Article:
Annual Fatalities

30

Average Salary

$140,000

Being a pilot is another job that comes with its share of danger. Most people probably assume that plane crashes accounts could result in a high fatality rate. In actuality, the real risk of being a pilot has nothing to do with fatal crashes.

On any given day a pilot could be responsible for hundreds or even thousands of lives. For most people, this causes a massive amount of stress.

Heart Disease is one of the main side effects of a high-stress lifestyle which could very easily lead to death or other serious health conditions. Other potential health risks faced by pilots include dehydration and an increased chance for skin cancer.

3

Roofer

Annual Fatalities

50

Average Salary

$40,000

Being the person who roofs a building is an incredibly dangerous task. Not only do roofers have to worry about falling off roofs and receiving potentially fatal injuries, but there are several other nasty working factors that make the job even more of a pain.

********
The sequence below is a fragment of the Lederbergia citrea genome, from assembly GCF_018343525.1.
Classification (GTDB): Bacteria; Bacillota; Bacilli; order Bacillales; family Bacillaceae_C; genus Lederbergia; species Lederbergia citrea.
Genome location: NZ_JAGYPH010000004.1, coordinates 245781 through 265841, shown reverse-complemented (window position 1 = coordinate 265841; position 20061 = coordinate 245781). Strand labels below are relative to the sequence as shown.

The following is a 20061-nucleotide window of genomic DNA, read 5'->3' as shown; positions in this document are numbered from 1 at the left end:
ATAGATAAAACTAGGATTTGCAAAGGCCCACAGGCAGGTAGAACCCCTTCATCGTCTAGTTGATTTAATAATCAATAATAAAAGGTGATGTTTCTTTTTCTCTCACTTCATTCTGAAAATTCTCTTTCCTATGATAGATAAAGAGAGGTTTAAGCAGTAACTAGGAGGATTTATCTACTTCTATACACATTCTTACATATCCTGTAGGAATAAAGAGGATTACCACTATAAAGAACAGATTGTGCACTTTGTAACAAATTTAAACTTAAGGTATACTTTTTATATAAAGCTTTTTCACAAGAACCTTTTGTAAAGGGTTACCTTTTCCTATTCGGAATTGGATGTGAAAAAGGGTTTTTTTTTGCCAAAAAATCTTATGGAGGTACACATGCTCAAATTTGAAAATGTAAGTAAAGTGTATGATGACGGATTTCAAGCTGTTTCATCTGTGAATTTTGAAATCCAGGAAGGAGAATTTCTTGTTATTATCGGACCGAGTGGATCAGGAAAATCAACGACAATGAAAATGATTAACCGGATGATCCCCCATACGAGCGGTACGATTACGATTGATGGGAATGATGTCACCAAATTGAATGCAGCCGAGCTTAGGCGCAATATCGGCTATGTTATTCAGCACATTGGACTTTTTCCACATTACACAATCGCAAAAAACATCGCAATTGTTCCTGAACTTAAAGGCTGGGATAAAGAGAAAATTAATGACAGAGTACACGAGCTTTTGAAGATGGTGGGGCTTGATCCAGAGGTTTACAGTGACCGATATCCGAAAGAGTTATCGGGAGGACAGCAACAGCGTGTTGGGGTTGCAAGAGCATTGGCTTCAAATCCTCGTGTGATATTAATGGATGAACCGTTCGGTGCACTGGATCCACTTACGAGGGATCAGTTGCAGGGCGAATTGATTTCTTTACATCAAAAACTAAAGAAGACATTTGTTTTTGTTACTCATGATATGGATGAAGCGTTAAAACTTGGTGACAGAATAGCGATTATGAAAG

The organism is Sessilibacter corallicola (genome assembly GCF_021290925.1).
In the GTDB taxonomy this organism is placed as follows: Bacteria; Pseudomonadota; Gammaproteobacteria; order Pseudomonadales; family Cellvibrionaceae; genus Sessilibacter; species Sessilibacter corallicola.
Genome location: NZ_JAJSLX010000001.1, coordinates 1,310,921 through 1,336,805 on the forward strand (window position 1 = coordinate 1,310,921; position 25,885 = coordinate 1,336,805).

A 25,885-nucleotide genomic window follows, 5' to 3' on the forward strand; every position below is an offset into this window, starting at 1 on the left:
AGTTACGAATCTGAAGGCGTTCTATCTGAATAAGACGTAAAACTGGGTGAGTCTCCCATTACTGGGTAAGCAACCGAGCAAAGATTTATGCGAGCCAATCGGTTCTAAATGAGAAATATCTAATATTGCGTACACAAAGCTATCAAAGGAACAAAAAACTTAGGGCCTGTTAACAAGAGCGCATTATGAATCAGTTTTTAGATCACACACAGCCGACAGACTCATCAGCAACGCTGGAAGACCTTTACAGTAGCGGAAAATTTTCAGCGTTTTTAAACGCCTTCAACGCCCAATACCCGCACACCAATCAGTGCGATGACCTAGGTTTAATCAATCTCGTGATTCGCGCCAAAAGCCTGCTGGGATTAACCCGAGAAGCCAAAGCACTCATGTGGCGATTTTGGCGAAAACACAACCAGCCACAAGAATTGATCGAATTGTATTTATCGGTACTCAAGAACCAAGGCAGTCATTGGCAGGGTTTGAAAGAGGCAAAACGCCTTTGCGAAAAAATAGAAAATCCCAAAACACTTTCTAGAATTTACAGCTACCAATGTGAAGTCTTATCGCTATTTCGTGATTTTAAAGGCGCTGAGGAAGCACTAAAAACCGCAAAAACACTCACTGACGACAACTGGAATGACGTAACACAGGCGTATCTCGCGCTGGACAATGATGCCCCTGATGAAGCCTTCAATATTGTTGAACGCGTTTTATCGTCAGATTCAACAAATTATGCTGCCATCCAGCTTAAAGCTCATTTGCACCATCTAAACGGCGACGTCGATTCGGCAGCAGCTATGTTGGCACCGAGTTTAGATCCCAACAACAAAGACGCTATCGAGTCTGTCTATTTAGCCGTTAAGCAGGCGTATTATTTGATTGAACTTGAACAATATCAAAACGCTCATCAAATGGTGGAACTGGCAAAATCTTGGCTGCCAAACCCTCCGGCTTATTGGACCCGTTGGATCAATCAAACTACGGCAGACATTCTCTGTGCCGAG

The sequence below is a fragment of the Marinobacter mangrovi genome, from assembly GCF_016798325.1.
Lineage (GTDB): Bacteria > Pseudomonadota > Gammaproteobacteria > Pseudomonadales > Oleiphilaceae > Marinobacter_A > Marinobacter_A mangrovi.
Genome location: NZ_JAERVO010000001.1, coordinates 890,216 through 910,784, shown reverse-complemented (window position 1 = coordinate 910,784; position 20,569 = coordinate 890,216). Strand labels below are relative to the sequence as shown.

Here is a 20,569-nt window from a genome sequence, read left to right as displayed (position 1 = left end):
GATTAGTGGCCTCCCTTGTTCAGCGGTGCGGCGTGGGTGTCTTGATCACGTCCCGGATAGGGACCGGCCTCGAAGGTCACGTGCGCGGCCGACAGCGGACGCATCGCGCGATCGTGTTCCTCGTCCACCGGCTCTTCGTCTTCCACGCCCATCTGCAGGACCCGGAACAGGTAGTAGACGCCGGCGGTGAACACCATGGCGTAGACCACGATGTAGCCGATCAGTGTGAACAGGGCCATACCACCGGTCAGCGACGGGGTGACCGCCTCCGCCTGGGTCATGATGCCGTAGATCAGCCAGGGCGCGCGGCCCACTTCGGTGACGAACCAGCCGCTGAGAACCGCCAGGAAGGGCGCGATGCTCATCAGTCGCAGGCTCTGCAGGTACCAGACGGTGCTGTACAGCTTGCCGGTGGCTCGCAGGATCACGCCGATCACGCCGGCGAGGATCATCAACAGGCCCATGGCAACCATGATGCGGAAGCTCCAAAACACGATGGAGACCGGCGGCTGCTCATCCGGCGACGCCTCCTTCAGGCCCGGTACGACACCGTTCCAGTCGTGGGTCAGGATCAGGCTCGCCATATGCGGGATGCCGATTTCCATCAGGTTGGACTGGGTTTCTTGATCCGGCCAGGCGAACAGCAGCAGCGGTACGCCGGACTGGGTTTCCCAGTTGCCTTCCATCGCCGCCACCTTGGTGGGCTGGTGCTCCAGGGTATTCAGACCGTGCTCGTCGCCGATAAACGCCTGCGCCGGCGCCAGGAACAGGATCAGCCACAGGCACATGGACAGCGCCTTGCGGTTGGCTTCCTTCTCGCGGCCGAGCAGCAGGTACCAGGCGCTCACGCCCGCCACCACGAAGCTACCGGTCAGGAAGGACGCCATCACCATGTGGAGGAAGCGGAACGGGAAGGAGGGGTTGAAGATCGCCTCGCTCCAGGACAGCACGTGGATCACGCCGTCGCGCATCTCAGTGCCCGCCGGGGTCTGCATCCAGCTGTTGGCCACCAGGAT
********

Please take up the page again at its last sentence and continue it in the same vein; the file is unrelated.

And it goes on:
Some of those dangers include loose electrical wires, bad weather and having to use harmful chemicals.

These factors have led to a fatal injury rate of 48.6 out of every 100,000 employees All of those aspects have led to roofing as a profession being ranked as the fourth most dangerous job by Bureau of Labor Statistics.

4

Semi Truck Drivers

Annual Fatalities

840

Average Salary

$43,000

Driving is one of the more dangerous things people do every day. According to a study by Driver Knowledge in 2019 there are around 2 million car accidents each year that result in permanent injury. Now take the already dangerous act of driving a motorized vehicle and make the vehicle less predictable, have the drivers be behind the wheel for a longer period of time and add the variety of health risks that come from sitting for long periods of time and most will be able to see the risks of being a professional truck driver.

A study by The Bureau of Labor Statistics recorded 840 fatal car accidents involving truck drivers in 2017. Unfortunately, the crashes are just a piece of the pie that represents the deadly profession that is truck driving. An article by The Better Health Channel claims that sitting for too long has several negative health effects. Some of those scary side effects are heart disease, diabetes and even cancer.

5

Farmers

Annual Fatalities

400